Let’s Do the Damn Thing

A Tribute to a Foul-Mouthed Friend


Check in with your strong friend. It’s the mantra you see going around right now. It’s the wrong message. A phone call wouldn’t have cured him. Your strong friend doesn’t need you to make sure they’re not dead, they need authentic human connection. 

Celebrities become a friend in common, someone we all know who connects us. If we have nothing else in common, we talk about the love lives and careers of the famous people we all know.When we see one spiraling into depression, it’s usually pretty obvious. Erratic behavior, drug abuse, nonsensical tweeting and an eventual nose dive into some rehab facility.

Losing Anthony Bourdain was a kick in the gut to his fans, and those who felt we had gone on some existential journey with him. You saw him realizing his passions, living his own adventure, and chasing everything that made him feel alive. And when he chased death, he found that, too.

Suicide isn’t about having enough friends, enough money, or enough love for living. Watch him climb a mountain just to sit at someone’s table and eat a casserole and tell me he wasn’t strong. Watch him wade through alligator infested swamp land or cross heavily armed borders to sit with a local and tell me he wasn’t brave. He had money, adventure, freedom, love, and one other thing. Depression. You can’t bury it in your perfect life, you can’t treat it with cash, and you can’t cure it with a call from a friend asking if you’re some mythical “Ok”.

What are we going to do then? I see tributes being made to the man. People creating posts and columns explaining how he changed their life. But did he? Because if he did, the only words on paper you would use as tribute would be your updated passport. Did you learn what he was trying to teach, or did you just watch? Did you live vicariously through his travels? Because that is the opposite of his message. You can’t live life by watching it, you have to do the damn thing.

Breaking Bread and Borders

If you pay attention, you’ll see that his many shows, books, articles, and tirades were only a little bit about food, and a little bit about travel. They were about learning.The way to combat hate is to combat fear. The way to combat fear is to combat ignorance. The way to combat ignorance is to learn about the people we don’t understand. He did that the best way he could, by sharing a meal with a stranger. Yes, he smoked and drank and said fuck a lot, but the truly outlandish thing he did was make friends with people on opposite sides of every conversation.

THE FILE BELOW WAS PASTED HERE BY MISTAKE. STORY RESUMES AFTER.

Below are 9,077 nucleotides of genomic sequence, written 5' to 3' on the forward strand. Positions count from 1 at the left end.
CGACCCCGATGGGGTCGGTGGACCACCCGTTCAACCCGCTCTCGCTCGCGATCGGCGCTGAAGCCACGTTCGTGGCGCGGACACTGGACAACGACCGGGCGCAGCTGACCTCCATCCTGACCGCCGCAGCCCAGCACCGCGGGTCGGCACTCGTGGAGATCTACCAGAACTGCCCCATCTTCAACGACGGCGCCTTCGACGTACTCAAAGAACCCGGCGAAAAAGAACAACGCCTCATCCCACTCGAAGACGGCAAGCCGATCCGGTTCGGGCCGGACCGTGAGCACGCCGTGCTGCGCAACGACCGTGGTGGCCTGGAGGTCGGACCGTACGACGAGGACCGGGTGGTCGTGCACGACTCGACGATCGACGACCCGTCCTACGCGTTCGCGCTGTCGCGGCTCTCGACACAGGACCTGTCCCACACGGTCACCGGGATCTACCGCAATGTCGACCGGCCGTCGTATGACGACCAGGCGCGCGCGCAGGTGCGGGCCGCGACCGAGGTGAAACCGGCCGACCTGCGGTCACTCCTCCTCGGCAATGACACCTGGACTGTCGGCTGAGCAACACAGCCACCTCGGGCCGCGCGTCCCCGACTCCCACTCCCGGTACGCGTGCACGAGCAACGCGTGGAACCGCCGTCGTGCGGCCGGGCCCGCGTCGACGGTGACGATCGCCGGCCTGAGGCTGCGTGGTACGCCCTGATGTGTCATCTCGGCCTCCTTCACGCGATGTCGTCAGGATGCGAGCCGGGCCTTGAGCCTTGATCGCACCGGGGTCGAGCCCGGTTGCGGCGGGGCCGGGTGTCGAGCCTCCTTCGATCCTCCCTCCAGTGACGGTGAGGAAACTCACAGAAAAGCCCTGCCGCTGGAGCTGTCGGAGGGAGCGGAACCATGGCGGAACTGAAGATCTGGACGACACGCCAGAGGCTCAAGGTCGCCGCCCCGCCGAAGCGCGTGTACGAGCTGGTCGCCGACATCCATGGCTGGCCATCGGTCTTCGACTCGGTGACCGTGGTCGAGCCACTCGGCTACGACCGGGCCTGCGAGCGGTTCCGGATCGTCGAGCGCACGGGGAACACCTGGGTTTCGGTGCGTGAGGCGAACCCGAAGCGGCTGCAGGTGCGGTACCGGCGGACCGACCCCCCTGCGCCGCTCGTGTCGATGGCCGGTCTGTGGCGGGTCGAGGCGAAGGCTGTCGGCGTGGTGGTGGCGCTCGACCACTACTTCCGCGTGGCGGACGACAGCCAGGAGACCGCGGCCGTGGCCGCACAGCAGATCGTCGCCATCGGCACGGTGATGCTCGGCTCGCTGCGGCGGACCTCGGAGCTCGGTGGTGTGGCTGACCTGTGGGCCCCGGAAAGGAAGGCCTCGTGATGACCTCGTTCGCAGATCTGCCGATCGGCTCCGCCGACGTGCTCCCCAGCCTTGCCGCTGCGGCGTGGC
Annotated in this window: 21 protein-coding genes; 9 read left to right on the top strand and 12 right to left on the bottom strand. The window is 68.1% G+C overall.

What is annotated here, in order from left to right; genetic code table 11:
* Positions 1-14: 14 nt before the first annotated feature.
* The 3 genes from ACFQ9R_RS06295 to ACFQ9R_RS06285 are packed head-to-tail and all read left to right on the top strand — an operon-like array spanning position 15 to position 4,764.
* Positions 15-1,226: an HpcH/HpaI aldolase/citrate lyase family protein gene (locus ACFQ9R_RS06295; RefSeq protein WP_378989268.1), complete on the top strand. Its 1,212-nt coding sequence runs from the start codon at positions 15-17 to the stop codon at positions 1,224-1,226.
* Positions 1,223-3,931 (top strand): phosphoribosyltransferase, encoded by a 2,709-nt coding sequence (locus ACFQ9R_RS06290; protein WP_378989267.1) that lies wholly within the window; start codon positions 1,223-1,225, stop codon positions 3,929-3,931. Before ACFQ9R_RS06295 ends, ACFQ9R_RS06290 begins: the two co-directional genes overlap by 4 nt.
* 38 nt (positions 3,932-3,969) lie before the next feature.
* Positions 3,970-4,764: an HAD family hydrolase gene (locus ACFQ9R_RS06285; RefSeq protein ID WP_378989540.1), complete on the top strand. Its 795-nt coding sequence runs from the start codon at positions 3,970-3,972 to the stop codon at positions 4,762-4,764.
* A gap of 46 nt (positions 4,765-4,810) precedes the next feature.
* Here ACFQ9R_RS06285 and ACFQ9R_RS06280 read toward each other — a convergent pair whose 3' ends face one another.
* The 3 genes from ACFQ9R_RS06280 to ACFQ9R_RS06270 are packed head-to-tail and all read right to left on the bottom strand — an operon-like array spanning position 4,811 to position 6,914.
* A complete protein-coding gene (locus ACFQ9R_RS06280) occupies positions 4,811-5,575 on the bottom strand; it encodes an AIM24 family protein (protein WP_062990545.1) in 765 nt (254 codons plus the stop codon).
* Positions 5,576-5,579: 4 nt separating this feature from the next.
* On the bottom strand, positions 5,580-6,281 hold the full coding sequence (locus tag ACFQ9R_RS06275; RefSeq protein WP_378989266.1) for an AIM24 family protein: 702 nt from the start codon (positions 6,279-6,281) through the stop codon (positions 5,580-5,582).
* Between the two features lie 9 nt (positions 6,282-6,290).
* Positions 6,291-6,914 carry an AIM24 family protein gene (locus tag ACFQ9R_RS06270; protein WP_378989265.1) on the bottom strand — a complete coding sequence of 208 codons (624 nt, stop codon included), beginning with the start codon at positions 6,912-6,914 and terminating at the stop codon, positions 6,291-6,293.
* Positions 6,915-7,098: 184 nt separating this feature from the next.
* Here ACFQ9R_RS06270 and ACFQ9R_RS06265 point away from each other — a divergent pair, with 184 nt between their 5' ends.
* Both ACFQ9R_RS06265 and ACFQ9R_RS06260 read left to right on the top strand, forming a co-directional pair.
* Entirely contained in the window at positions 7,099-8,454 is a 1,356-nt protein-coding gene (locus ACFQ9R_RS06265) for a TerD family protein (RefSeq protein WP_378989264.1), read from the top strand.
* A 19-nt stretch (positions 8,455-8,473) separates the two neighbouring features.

Somehow both nihilistic and childlike, his curiosity and hope softened the edges burned and battered by years of hard living. It wasn’t that he thought the world was a perfect place, but he saw what makes it suck and he saw the power in each human to make it suck just a little less.

He wanted you to look at what you have and what you can do with it to bring people a little closer together. He had deep appreciation for people, their battles, and the love they brought to the table. He wasn’t fond of Rachel Ray, Applebees, or anyone who profited off of the bastardization of nourishment. He searched for authenticity in more than just the meals he traveled the world to sample, he was sampling humans. Tasting life from every perspective.

If you claim his death as a personal loss, if you want to truly honor him, try to understand what he was trying to show you. You can’t win a war by having dinner with your enemy, but you just might be able to learn something from who you’ve been fighting. You might learn more about why. You might learn that you don’t have nearly as many enemies as you imagined.

Projects like the recent performance art installation Everybody Eats Lunch are an organized attempt to do what Bourdain did every day. To leave your comfort zone and your echo chamber for an hour and learn how to have a conversation with the other side of the table. Eat a meal you couldn’t cook yourself and respect the culture and tradition that put it on your plate. To respect the journey.

If you want to honor him, cross the world or the country or the city and sit in a place you’ve been hesitant to wander. Introduce yourself and open yourself for the experience. Pay attention, respect, and live. One hour at a time.

In a million miles of travel, he learned that you can’t run from your demons – But you can invite them to sit with you, and for just a little while, they won’t be chasing you anymore. It was a long journey, sir. Rest well.


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